For someone who just watched John Cusack portray the Beach Boys’ legendary Brian Wilson in “Love & Mercy,” it was a bit surreal to sit down with both Cusack and Wilson recently to chat about the making of the film.
Yet from the get-go, it was clear both men not only have enormous respect for each other’s gifts, but also a strong bond and deep affection has developed between the two of them. In particular, Cusack’s body language exhibited an almost reverse paternal caring for Wilson, as the actor constantly was attentive to the musical icon’s comfort as he sat next to him during our chat at the Metro Chicago club on the city’s North Side.
Asked for his reaction to the work of Cusack and Paul Dano as Wilson’s younger self in “Love & Mercy” (opening Friday), Wilson didn’t hesitate to say, “John is a genius at what he does, and Paul Dano is a genius at what he did [in the film].” That rave remark led Cusack to quip, “There’s tape in that [recorder] right?”
Yet turning serious, the Chicago native explained that making the film was truly a labor of love for all concerned. “Everybody involved, including the actors like me, Paul Giamatti [who portrays Dr. Eugene Landy, the disturbed psychologist who treated Wilson for a time], Paul Dano and Elizabeth Banks [who plays Wilson’s eventual wife Melinda] to the people on the crew — everybody was so aware of the legacy of Brian’s music,” said Cusack. “It really wasn’t about doing it for the money or looking at it as simply doing a job. Everybody wanted to be there and understood this was a once-in-a-lifetime opportunity.”
For Wilson, watching the completed film was a revelation as well. “I was amazed at how accurate it was. Not only were John and Paul right in how they played me, but Paul Giamatti was letter-perfect in playing Dr. Landy,” said the Beach Boys co-founder. “So letter-perfect, it was scary and disturbing for me to watch that part of my life again. It brought back a lot of emotion from that period of my life.”
The uneasiness was understandable, as Landy took total control of the musician’s life for several years — forcing him to cut off contact with his family and controlling him with brain-numbing drugs and various psychological tactics that made him a virtual prisoner in his own house. Before Wilson’s family was able to get court-ordered motions, Landy had even gone so far as to control Wilson’s financial affairs and estate planning.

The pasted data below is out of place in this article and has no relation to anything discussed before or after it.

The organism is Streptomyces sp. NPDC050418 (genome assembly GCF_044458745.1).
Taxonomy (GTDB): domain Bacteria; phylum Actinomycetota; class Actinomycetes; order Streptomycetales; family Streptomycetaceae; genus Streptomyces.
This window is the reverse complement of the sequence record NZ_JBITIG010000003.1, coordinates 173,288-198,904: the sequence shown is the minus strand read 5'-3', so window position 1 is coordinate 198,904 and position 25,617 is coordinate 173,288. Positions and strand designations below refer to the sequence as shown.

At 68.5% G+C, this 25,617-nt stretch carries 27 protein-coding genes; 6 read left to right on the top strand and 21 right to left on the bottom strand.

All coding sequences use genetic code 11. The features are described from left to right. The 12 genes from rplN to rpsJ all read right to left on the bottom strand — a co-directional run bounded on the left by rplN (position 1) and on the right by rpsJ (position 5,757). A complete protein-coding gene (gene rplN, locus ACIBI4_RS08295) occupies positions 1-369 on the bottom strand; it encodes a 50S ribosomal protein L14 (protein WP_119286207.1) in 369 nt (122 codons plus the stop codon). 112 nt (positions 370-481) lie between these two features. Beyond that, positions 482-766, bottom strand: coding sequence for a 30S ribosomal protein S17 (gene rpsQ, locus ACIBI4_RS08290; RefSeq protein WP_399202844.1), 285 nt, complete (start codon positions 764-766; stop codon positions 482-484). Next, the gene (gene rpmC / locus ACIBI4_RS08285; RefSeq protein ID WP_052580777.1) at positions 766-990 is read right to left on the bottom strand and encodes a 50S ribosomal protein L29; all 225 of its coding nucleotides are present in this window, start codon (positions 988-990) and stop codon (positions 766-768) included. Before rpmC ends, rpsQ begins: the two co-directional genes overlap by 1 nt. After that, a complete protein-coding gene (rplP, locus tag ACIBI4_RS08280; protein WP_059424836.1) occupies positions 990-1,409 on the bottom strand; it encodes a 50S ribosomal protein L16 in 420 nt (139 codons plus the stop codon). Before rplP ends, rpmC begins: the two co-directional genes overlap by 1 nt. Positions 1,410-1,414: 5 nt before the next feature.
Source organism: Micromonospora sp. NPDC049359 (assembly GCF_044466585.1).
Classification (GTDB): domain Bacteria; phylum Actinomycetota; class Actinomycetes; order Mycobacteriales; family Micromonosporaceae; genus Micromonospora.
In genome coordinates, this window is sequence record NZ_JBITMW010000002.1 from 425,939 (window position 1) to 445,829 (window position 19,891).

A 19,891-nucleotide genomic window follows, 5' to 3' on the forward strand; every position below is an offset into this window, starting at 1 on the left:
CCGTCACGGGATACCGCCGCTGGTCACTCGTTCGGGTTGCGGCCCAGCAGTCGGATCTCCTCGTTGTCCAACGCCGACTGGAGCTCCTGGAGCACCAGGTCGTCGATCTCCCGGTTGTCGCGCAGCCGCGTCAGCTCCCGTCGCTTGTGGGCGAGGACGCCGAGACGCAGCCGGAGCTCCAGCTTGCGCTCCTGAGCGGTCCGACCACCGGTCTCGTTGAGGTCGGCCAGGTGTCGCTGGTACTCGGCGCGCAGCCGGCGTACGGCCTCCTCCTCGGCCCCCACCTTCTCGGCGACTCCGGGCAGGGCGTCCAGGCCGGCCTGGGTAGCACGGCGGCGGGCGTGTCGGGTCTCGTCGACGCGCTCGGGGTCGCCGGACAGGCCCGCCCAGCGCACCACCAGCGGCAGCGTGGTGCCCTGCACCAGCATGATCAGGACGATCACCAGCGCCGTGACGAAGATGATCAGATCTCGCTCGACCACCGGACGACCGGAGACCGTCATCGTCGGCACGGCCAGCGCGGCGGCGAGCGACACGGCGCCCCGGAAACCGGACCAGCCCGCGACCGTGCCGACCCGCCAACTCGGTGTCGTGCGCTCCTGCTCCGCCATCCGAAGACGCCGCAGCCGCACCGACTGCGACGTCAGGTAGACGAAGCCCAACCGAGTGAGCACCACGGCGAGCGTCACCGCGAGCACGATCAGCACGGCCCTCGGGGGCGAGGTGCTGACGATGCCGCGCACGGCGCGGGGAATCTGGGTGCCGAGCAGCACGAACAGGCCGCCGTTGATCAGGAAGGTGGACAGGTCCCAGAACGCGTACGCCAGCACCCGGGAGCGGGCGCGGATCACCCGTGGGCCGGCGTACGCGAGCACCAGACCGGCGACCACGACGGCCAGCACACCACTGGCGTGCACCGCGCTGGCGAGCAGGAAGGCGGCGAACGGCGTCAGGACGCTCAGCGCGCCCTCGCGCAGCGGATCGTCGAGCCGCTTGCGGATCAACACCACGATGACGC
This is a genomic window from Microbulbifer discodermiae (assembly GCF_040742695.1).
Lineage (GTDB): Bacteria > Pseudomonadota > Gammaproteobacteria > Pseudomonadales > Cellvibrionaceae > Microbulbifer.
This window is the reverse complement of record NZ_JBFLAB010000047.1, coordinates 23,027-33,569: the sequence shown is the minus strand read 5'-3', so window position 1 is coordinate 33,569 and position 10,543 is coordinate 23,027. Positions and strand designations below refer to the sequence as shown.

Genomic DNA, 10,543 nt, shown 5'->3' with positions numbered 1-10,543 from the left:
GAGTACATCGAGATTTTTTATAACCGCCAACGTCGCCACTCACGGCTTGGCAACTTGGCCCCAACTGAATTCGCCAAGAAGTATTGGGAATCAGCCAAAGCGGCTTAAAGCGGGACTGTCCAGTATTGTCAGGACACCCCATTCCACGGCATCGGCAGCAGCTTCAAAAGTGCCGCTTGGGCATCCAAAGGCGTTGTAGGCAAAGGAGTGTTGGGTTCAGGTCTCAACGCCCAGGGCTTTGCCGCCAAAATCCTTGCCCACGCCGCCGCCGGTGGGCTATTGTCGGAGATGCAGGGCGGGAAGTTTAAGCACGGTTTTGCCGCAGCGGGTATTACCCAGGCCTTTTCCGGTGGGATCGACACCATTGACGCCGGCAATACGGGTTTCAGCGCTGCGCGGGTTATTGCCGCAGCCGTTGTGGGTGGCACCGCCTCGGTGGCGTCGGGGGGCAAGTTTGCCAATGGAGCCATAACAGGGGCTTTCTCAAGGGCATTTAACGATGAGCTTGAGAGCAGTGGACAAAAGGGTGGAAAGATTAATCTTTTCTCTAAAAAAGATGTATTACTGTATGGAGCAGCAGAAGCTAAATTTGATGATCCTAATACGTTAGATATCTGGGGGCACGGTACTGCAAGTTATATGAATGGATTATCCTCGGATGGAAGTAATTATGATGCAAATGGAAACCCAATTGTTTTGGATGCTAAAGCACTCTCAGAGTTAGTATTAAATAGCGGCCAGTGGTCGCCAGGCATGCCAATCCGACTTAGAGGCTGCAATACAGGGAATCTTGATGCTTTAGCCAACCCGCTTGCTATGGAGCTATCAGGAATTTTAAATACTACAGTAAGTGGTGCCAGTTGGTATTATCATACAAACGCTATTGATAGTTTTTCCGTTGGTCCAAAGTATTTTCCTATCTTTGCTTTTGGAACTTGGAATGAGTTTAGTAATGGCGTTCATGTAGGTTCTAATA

Asked how he prepared to play the older Brian in “Love & Mercy,” Cusack said he was able to watch a lot of footage from the early years of the Beach Boys.
“But then he removed himself from public life for a bit, for the reasons the movie goes into — all the stuff with Dr. Landy and so forth,” said Cusack. “Then he emerged in the ’80s after falling in love with his wife Melinda.”
The actor was “lucky enough to talk to Brian and talk to Melinda and to talk to people who were in his life at that time, to try and understand what he was going through.
“But most important, Brian was so gracious to talk to me and I could always listen to his music. I could find Brian’s essence in his music. … I just immersed myself in his music because I think everything in Brian is related to his music — the way he sings and plays.”
For Cusack, Wilson’s long struggle to keep moving forward musically — and not repeat himself as an artist — was something familiar. “It’s about the whole concept of creativity. Whether you’re an actor or an artist or a painter or a musician — whatever you are going to do in the arts — sometimes there are people around you who want you to do something you’ve already done.
“That’s happened to me, it’s happened to every artist I know, and it happened to Brian on such a massive scale, even as he was changing the musical world so much.”
For the actor, that struggle is something that even those of us without musical talent will understand. “I think everyone watching this film will relate to Brian’s struggle to break new ground with his creativity and his attempt to avoid being stuck in the same place forever.”
Cusack’s own love of music is well-known. The actor said, “Soundtracks have always been an important part of filmmaking for me. Even as an actor I also come up with a soundtrack that I think will be right in my head for the character I would be playing. While doing the role I listen to that music over and over and over again. It really helps me focus in on the role.
“In the past, I’ve used Brian’s music for other characters I’ve played. But the nice thing this time — I didn’t have to listen to anybody else. It was all Brian Wilson’s music all the time. I was the luckiest guy in the world.”